By Steven Goode
BLOOMFIELD — Local students have made significant strides on state standardized tests over the past few years, allowing the school system to reduce the achievement gap between white and minority students.
The town’s mostly minority student population has struggled for many years, scoring near the bottom statewide on test scores, along with cities such as Hartford, Bridgeport and New Haven.
The improvement in scores has been noticed, marked by visits last year from Gov. Dannel P. Malloy and former Education Commissioner Stefan Pryor. The town’s gains have also been mentioned in several books by educational leadership expert Larry Ainsworth, who dedicated a chapter to the schools in a book related to rigorous curriculum design.
ConnCAN, an education reform advocacy group, has also noted Bloomfield’s improvements and this year sponsored a school assembly recognizing Carmen Arace Middle School and Carmen Arace Intermediate School as “Success Schools.”
Most recently the Connecticut Council for Education Reform highlighted how the school system got to where it is today in a special report titled “The Bloomfield Blueprint for Closing the Achievement Gap.”
Superintendent James Thompson, who began work in April 2011, said the recognition of the students’ hard work is important because it “validates that we are moving in the right direction.”
Thompson, who noted that the high school is no longer among the worst performing in the state, said that teachers and administrators deserve much of the credit.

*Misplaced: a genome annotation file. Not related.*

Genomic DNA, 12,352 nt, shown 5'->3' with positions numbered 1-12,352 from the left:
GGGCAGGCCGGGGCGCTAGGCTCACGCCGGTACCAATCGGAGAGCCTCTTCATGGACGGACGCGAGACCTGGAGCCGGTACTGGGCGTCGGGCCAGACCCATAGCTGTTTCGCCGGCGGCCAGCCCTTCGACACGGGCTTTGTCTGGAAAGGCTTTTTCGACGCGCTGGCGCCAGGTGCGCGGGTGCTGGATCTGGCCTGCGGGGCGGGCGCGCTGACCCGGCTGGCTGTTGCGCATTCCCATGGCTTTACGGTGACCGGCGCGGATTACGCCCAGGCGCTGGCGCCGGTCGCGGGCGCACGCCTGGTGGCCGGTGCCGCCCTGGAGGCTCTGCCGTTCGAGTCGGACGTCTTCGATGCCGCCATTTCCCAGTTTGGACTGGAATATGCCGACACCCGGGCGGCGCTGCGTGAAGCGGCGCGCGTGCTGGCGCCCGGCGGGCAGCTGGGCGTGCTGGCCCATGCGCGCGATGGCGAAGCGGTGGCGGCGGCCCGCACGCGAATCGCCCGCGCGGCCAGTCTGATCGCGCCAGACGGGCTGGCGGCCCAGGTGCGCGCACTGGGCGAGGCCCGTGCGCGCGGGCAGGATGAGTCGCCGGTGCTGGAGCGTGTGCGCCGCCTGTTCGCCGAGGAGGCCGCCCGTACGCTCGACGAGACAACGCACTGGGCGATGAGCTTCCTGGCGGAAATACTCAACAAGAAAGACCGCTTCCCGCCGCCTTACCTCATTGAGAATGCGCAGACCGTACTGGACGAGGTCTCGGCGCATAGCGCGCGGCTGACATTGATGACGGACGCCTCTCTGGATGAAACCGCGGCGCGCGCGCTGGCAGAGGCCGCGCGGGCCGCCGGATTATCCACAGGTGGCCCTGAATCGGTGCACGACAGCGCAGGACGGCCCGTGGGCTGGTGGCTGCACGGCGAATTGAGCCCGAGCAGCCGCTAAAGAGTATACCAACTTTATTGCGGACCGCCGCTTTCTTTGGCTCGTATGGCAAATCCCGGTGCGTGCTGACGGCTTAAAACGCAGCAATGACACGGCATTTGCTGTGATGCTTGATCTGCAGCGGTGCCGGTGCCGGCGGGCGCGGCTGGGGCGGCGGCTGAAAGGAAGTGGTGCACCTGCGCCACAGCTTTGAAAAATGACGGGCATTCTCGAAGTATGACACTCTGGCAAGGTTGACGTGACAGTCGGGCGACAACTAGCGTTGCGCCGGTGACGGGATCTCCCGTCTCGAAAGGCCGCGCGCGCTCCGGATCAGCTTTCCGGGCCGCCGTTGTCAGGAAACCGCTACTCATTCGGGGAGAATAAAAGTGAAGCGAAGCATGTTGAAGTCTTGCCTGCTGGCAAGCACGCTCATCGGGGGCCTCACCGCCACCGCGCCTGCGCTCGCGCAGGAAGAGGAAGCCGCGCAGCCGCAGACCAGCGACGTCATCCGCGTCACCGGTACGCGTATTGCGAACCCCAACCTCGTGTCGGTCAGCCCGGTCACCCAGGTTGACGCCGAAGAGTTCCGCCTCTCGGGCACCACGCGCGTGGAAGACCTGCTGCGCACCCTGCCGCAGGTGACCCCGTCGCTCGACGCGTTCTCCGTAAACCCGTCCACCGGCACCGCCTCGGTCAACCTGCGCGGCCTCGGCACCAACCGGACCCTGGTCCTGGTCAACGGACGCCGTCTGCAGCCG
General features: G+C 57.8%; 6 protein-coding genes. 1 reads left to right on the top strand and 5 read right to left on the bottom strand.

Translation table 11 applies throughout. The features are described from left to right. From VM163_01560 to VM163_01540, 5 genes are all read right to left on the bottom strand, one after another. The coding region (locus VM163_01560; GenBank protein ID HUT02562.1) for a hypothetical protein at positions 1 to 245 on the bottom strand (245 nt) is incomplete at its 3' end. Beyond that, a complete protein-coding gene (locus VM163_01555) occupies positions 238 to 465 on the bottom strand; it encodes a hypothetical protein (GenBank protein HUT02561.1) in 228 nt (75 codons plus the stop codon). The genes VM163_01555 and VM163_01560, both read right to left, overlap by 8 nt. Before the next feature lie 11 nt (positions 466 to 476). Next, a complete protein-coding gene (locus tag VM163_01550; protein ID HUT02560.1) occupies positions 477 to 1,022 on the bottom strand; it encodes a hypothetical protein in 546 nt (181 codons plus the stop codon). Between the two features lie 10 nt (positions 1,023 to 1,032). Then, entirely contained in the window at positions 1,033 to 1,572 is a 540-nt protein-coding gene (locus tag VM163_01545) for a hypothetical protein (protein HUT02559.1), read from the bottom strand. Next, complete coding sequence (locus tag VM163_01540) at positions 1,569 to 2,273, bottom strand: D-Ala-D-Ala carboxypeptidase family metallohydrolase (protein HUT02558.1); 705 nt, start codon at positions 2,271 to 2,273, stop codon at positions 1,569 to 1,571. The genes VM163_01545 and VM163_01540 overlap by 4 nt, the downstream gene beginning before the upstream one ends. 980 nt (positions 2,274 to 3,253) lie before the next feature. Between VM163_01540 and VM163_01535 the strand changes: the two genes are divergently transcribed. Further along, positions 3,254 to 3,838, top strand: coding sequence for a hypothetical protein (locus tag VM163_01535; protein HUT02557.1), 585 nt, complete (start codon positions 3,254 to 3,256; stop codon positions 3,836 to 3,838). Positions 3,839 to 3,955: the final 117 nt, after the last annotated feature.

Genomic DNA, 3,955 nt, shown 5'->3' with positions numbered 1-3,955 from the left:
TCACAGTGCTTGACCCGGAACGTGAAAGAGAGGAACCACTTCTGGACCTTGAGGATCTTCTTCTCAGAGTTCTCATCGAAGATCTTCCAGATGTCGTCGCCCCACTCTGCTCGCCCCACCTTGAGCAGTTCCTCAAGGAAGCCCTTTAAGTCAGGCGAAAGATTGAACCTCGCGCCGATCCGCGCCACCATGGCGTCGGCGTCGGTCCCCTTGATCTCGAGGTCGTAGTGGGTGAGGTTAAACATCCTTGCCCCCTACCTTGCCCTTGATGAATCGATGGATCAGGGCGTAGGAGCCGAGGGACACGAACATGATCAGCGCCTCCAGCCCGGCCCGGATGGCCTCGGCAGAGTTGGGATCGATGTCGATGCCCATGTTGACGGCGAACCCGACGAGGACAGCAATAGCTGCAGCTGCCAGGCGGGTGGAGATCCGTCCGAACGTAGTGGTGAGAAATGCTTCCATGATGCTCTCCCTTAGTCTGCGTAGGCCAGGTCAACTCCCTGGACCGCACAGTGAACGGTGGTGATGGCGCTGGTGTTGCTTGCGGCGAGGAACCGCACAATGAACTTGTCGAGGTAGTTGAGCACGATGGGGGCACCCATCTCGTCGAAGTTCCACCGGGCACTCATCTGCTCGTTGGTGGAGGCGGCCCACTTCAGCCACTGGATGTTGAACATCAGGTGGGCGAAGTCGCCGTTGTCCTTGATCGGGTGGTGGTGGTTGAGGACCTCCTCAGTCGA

“What it comes down to is the successful implementation of the holistic accountability plan,” Thompson said, referring to one of the schools four major priorities. The others are related to curriculum, positive school climate and parent and community engagement.
Jeffrey Villar executive director of the Connecticut Council, said his organization was interested in taking an in-depth look at Bloomfield schools because of the marked gains, which he said can be tied to an alignment of goals between the board of education and administration as well as data-based decision-making.
“They’re clearly making a positive impact on kids,” Villar said.
In 2015 the Global Experience Magnet School was also recognized as a school of distinction by Magnet Schools of America
Individuals have also been singled out for recognition. Carmen Arace Intermediate School Principal Tracy Youngberg was named the state’s distinguished principal by the Connecticut Association of Schools in 2013, and Metacomet School Principal Desi Naismith was awarded a Milken Foundation award in 2014.
The full report by the Connecticut Council can be found at http://ctedreform.org.
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